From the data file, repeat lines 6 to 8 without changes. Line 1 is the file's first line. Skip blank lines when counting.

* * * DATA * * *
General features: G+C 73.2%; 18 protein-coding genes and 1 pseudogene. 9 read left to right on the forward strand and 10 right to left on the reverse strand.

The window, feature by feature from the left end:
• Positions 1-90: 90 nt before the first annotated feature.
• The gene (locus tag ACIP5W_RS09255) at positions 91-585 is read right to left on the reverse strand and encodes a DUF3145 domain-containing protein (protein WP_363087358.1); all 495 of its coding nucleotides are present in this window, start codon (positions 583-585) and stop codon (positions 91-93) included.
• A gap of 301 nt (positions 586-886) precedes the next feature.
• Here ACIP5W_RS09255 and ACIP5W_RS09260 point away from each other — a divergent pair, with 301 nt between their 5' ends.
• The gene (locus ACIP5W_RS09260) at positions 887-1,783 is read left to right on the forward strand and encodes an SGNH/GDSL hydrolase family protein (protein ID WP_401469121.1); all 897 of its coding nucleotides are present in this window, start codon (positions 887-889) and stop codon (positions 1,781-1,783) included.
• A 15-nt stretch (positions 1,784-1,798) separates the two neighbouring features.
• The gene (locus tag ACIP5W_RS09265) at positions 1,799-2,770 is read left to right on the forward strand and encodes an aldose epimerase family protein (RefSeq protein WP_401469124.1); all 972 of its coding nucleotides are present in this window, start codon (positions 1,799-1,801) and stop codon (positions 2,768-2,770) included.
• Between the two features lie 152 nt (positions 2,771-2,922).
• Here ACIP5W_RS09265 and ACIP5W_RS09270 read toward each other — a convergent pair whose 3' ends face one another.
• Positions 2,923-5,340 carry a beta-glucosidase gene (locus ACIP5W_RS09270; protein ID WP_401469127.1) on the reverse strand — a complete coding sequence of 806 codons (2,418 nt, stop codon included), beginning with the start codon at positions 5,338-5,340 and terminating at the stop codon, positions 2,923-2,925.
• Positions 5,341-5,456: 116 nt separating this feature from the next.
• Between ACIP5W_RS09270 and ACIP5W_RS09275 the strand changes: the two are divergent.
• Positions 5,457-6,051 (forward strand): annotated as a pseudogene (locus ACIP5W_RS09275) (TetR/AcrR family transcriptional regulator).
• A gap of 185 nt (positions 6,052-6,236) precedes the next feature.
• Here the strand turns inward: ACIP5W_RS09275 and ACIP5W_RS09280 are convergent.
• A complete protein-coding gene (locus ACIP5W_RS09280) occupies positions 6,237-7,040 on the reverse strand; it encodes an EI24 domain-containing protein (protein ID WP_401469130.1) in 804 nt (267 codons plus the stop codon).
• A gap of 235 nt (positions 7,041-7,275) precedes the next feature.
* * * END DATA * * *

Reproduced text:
• Here ACIP5W_RS09255 and ACIP5W_RS09260 point away from each other — a divergent pair, with 301 nt between their 5' ends.
• The gene (locus ACIP5W_RS09260) at positions 887-1,783 is read left to right on the forward strand and encodes an SGNH/GDSL hydrolase family protein (protein ID WP_401469121.1); all 897 of its coding nucleotides are present in this window, start codon (positions 887-889) and stop codon (positions 1,781-1,783) included.
• A 15-nt stretch (positions 1,784-1,798) separates the two neighbouring features.